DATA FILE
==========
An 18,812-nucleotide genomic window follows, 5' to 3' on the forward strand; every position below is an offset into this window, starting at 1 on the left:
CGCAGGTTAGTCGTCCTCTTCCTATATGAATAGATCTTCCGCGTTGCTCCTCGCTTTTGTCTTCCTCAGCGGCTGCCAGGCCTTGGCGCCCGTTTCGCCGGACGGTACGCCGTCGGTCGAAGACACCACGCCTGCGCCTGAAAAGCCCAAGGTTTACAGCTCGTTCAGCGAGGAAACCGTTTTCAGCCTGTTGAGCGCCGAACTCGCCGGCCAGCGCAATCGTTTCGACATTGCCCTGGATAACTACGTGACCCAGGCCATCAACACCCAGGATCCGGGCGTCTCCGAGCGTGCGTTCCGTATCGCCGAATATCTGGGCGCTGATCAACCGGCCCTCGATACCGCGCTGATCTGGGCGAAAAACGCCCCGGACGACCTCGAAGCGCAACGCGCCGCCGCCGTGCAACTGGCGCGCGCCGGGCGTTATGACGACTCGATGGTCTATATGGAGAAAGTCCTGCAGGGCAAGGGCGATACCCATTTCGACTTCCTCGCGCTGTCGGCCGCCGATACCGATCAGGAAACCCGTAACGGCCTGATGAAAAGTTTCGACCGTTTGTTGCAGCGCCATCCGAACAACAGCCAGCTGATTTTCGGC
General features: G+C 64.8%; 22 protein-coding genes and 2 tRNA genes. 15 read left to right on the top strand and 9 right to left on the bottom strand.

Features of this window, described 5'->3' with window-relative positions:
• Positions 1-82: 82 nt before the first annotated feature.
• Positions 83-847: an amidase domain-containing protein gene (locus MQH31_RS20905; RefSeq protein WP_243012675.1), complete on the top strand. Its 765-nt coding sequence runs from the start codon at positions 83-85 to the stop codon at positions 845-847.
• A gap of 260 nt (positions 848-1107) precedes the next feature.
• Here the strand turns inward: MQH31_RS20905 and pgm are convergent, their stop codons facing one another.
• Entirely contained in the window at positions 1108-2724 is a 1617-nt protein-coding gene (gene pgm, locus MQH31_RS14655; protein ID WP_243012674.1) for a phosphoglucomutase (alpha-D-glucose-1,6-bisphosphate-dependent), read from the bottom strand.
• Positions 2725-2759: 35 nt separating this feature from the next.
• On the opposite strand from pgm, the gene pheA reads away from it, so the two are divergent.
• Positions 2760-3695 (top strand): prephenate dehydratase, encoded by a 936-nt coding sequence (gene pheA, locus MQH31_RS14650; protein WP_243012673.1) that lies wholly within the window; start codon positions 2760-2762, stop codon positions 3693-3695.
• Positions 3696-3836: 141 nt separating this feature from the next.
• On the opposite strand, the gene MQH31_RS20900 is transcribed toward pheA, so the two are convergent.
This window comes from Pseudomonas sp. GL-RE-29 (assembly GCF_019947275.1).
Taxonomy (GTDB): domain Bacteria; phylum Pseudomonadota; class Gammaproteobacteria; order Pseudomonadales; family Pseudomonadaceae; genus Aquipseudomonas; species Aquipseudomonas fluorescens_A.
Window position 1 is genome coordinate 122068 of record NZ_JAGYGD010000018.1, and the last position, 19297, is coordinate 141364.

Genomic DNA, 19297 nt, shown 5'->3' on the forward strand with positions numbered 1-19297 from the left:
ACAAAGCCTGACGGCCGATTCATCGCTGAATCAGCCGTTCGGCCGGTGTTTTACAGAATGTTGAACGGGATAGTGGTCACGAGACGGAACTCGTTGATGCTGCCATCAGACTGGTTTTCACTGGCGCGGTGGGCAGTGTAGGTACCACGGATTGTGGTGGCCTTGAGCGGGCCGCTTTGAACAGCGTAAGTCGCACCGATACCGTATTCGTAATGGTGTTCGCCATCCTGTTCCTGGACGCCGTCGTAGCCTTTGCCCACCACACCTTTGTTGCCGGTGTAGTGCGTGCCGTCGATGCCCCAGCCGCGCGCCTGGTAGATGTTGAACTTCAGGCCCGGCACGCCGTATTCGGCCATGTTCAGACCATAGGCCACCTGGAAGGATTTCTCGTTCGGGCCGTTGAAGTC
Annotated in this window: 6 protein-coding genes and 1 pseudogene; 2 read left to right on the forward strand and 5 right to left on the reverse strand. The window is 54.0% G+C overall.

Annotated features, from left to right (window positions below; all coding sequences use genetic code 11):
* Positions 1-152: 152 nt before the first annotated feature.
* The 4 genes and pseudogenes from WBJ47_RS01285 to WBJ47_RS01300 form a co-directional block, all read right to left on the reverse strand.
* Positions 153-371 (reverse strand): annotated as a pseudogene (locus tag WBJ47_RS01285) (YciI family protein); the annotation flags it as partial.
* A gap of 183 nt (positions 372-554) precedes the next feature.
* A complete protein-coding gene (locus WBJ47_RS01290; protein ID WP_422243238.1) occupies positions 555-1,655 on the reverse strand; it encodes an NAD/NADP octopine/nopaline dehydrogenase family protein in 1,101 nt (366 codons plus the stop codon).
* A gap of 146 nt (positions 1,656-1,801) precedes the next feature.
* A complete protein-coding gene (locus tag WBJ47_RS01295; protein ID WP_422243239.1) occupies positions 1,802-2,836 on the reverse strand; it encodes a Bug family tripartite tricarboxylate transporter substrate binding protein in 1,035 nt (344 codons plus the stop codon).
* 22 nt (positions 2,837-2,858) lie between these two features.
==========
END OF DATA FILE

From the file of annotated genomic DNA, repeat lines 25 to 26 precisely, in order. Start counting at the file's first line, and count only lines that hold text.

* A gap of 183 nt (positions 372-554) precedes the next feature.
* A complete protein-coding gene (locus WBJ47_RS01290; protein ID WP_422243238.1) occupies positions 555-1,655 on the reverse strand; it encodes an NAD/NADP octopine/nopaline dehydrogenase family protein in 1,101 nt (366 codons plus the stop codon).